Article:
INTERVIEWS, REVIEWS & RELATED ARTICLES
The Australian JUNE 9, 2009 - by Ashleigh Wilson
SEDUCED BY THE DESK SET
Jon Hassell & Maarifa Street, Opera Theatre, Sydney Opera House, June 6
Even before the music started it was clear that this was to be a performance free of artifice. As the audience filed into the Opera Theatre, Jon Hassell, the deep-thinking American trumpeter, composer, ambient music pioneer, electronic manipulator and intellectual, was already sitting quietly on stage with his band.
Hassell's presence was inevitable at Luminous, the eclectic extravaganza of music and light at the Sydney Opera House curated by British musician Brian Eno. The pair have been friends for three decades, and Eno has said he owes much to his collaborator's approach to music and art. The respect obviously goes both ways.
Hassell has long been a difficult artist to pin down. He describes his style as Fourth World, which apparently means a "mysterious, unique hybrid of music both ancient and digital, composed and improvised, Eastern and Western". On Saturday that mysterious hybrid resulted in a mesmerising performance of subtlety, restraint and beauty.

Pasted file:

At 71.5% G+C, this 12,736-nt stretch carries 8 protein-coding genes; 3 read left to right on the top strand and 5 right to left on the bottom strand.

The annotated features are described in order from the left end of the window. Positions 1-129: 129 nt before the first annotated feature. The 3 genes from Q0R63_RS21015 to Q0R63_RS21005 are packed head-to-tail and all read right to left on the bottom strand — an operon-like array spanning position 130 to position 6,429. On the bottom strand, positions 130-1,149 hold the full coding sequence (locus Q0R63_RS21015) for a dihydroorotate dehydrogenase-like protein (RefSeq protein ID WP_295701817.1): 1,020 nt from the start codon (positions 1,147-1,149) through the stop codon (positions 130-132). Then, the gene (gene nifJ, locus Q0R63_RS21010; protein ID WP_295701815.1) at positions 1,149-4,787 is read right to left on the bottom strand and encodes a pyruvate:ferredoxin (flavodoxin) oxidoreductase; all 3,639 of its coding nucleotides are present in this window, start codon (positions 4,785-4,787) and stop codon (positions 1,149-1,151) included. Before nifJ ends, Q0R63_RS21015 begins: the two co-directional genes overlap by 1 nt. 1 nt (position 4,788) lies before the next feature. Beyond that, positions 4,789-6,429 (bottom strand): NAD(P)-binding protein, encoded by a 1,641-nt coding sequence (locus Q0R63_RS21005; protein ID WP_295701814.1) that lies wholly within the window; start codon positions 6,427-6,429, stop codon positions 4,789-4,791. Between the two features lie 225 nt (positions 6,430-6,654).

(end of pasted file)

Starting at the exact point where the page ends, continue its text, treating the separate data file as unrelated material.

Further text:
Hassell remained seated the entire time, dividing his attention between the trumpet, played through various effects, and a desk at his side containing electronic equipment. His three band members each sat behind desks, manipulating computers and sound equipment, one of them occasionally playing guitar and bass as well; Hassell's trumpet was only one of several sounds in the mix.
The pieces were extended works of ambient music, with each band member clearly enthralled by the possibilities of sound. All the ideas unfolded gently, and the result was seductive and hypnotic. Patience, contemplation and reverie were on show, and in a most masterful fashion.
The effect, though, would have been hugely enhanced if the volume had been turned up a few notches, allowing the band's sound to more fully envelop the audience. While some in the audience found the show wasn't to their taste and left early, others gave a rapturous standing ovation at the end.
Until then, they remained largely silent, as instructed. There was hesitant applause during a break in the performance after about twenty minutes, but Hassell immediately silenced the room with a raised hand and a downward glance. His effect on the audience was almost magical: the performance finished with the sound of breath exhaled through his trumpet.